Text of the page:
Although Dogan believes that mainstream media in Turkey is dominated by pro-government sources, he claimed that digital news platforms were offering a diverse tableaux.
Similarly, BBC Turkce, which has been broadcasting since 1939, is known for an editorial style perceived to be critical of the current Turkish government. One former BBC Turkce employee, who spoke on condition of anonymity, alleged that the Turkish service wasn’t upholding BBC standards, and wasn’t following general guidelines.
For instance, BBC Turkce editor Murat Nisancioglu tweeted that prominent British politician Boris Johnson was a “court jester”, while the organisation’s guidelines say employees should refrain from making public political positions.
“There is this sense that stories edging on activist journalism have been regularly published because they think it will generate traffic,” the employee said.
BBC Turkce’s coverage caused an outcry following the July 2016 coup attempt. The news portal reproduced an op-ed that branded anti-coup protesters as “violent mobs”.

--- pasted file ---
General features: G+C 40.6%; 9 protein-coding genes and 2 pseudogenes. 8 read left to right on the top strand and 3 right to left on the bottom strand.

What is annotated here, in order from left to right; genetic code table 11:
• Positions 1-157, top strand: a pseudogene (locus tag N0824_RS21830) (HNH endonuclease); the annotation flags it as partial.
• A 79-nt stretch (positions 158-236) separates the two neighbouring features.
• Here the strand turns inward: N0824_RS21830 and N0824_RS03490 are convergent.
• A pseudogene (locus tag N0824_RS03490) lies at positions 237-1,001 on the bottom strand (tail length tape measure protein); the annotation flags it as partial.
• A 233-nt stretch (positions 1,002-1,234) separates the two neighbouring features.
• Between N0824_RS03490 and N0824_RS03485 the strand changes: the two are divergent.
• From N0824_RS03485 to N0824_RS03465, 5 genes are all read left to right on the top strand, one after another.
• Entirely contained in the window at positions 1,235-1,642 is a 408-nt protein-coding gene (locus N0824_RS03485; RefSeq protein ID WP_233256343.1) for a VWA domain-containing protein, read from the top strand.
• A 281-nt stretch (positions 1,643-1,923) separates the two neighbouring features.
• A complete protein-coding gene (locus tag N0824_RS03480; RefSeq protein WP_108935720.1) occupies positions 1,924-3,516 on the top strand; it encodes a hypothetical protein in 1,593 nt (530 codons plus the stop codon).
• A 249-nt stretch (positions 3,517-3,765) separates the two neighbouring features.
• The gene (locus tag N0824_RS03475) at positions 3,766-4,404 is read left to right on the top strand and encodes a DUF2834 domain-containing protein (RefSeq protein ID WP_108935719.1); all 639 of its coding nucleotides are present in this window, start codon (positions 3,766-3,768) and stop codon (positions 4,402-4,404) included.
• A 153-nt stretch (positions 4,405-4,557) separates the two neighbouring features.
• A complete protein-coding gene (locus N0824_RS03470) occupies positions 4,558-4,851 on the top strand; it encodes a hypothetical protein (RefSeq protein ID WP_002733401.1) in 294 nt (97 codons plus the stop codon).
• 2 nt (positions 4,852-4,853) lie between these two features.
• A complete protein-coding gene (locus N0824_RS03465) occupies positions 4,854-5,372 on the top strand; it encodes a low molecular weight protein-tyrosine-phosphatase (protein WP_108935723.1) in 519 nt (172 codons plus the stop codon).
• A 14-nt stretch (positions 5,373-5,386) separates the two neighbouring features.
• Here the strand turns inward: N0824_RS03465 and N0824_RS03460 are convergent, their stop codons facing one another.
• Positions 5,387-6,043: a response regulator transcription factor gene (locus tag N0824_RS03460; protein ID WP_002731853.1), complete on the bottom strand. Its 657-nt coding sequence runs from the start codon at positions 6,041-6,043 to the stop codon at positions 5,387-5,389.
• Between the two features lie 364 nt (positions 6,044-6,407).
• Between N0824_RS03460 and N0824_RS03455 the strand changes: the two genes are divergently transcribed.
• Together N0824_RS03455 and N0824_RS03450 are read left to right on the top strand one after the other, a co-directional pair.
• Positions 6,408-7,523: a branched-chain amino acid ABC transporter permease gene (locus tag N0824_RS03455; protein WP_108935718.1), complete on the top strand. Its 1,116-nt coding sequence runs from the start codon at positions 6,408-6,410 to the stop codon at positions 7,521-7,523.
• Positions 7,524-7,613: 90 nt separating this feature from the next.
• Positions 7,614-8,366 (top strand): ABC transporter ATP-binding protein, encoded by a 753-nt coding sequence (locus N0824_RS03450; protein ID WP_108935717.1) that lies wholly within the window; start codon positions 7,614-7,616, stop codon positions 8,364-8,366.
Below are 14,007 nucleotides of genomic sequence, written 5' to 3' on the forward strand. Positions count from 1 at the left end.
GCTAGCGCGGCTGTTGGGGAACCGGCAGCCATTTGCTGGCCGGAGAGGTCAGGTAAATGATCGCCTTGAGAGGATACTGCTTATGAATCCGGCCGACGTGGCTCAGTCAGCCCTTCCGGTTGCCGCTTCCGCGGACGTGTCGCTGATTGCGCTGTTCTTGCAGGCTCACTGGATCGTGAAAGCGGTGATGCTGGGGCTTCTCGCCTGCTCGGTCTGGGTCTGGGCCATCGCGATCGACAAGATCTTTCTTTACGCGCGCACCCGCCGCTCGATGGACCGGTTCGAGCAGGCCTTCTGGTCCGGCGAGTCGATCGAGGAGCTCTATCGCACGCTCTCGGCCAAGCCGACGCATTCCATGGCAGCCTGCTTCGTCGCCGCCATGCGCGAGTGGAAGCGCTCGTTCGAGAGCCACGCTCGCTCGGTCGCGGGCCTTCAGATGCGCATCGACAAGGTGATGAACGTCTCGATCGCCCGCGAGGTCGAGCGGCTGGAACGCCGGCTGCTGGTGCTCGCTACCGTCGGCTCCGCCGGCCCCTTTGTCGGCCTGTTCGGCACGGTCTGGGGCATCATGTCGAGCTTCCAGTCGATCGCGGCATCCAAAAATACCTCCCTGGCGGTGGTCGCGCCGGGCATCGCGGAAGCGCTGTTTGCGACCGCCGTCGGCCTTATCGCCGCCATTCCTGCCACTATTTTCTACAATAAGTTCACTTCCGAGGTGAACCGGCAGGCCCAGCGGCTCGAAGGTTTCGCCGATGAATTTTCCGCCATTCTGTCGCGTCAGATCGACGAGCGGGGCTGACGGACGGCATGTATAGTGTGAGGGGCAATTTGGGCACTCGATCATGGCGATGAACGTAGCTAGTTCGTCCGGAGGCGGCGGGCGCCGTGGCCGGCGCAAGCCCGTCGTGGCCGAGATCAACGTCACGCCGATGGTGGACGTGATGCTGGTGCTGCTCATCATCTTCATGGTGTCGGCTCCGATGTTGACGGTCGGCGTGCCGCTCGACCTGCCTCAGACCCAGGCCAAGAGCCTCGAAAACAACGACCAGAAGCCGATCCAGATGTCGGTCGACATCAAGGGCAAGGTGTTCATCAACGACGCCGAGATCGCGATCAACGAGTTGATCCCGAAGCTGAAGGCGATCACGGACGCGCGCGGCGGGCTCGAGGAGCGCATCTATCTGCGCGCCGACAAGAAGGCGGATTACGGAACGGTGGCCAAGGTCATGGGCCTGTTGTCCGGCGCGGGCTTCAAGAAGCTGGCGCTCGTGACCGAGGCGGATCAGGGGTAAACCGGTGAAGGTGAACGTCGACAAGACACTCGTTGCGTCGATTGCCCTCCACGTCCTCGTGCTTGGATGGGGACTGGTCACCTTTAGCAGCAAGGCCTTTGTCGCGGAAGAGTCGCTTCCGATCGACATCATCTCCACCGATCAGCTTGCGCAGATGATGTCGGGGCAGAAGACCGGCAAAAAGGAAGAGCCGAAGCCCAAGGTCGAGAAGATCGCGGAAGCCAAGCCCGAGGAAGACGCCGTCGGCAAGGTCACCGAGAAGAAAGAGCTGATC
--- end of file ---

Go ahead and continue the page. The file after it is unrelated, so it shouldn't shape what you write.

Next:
BBC Turkce has more than 3 million followers on Twitter.
Another story in early 2018 which said that Turkish forces hit a hospital in Syria’s Afrin also created an uproar in Turkey after it was proven to be false by the Turkish military with a video showing the area. BBC Turkce subsequently also published the video.
Caglar, the SETA analyst who is also preparing a report on the subject, criticised BBC Turkce for being opaque about its staffing and operational information. “They didn’t even want to acknowledge with how many people they have in their staff.”
BBC Turkce’s editor declined to comment citing ongoing commitments.
Ali Duran Topuz, the editor-in-chief of independent news portal Gazete Duvar, told MEE that the current media structure in Turkey made it easier for foreign-owned outlets to operate.
“It could be also financially profitable for the investors. Fox, for example, is mildly criticising the government and it posts profit. Because of large numbers of unemployed journalists, the labour cost is also very low,” he said.
Foreign-owned media outlets also frequently feature opposition politicians who cannot find space in mainstream media.
Chinese-owned CRI Turk, for example, provided a platform for the main Turkish opposition’s Istanbul mayoral candidate, Ekrem Imamoglu.
Original Link: Turkey’s media landscape shaken up by major foreign players